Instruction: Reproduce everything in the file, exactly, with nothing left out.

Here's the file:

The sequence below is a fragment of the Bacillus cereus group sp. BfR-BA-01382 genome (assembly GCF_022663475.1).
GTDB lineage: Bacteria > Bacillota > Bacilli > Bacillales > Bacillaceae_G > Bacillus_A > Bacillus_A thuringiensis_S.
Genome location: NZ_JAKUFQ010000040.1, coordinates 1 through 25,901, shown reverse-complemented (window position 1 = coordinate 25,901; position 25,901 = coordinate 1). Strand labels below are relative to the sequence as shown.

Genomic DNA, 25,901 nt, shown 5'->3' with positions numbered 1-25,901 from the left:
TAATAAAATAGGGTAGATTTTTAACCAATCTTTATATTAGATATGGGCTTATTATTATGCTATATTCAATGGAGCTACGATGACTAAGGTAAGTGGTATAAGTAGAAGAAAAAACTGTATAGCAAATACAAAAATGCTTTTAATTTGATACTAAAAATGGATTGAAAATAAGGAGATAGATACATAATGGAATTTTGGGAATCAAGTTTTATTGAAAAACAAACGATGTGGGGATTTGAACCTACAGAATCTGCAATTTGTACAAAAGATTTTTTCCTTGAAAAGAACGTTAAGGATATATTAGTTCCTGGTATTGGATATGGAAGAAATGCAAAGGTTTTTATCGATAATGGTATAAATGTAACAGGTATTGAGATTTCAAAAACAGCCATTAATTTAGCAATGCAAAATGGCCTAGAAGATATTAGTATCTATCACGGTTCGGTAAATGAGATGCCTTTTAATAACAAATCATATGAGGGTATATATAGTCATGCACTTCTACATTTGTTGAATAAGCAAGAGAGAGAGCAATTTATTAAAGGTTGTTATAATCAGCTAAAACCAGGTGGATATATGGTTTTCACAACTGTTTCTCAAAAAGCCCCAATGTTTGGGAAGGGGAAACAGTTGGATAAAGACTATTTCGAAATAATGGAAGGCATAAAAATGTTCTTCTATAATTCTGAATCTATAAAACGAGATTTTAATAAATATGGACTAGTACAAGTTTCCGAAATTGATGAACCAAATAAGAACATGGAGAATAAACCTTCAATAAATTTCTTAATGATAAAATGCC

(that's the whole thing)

The sequence below is a fragment of the Bacillus cereus group sp. BfR-BA-01382 genome (assembly GCF_022663475.1).
GTDB lineage: Bacteria > Bacillota > Bacilli > Bacillales > Bacillaceae_G > Bacillus_A > Bacillus_A thuringiensis_S.
Genome location: NZ_JAKUFQ010000040.1, coordinates 1 through 25,901, shown reverse-complemented (window position 1 = coordinate 25,901; position 25,901 = coordinate 1). Strand labels below are relative to the sequence as shown.

Genomic DNA, 25,901 nt, shown 5'->3' with positions numbered 1-25,901 from the left:
TAATAAAATAGGGTAGATTTTTAACCAATCTTTATATTAGATATGGGCTTATTATTATGCTATATTCAATGGAGCTACGATGACTAAGGTAAGTGGTATAAGTAGAAGAAAAAACTGTATAGCAAATACAAAAATGCTTTTAATTTGATACTAAAAATGGATTGAAAATAAGGAGATAGATACATAATGGAATTTTGGGAATCAAGTTTTATTGAAAAACAAACGATGTGGGGATTTGAACCTACAGAATCTGCAATTTGTACAAAAGATTTTTTCCTTGAAAAGAACGTTAAGGATATATTAGTTCCTGGTATTGGATATGGAAGAAATGCAAAGGTTTTTATCGATAATGGTATAAATGTAACAGGTATTGAGATTTCAAAAACAGCCATTAATTTAGCAATGCAAAATGGCCTAGAAGATATTAGTATCTATCACGGTTCGGTAAATGAGATGCCTTTTAATAACAAATCATATGAGGGTATATATAGTCATGCACTTCTACATTTGTTGAATAAGCAAGAGAGAGAGCAATTTATTAAAGGTTGTTATAATCAGCTAAAACCAGGTGGATATATGGTTTTCACAACTGTTTCTCAAAAAGCCCCAATGTTTGGGAAGGGGAAACAGTTGGATAAAGACTATTTCGAAATAATGGAAGGCATAAAAATGTTCTTCTATAATTCTGAATCTATAAAACGAGATTTTAATAAATATGGACTAGTACAAGTTTCCGAAATTGATGAACCAAATAAGAACATGGAGAATAAACCTTCAATAAATTTCTTAATGATAAAATGCC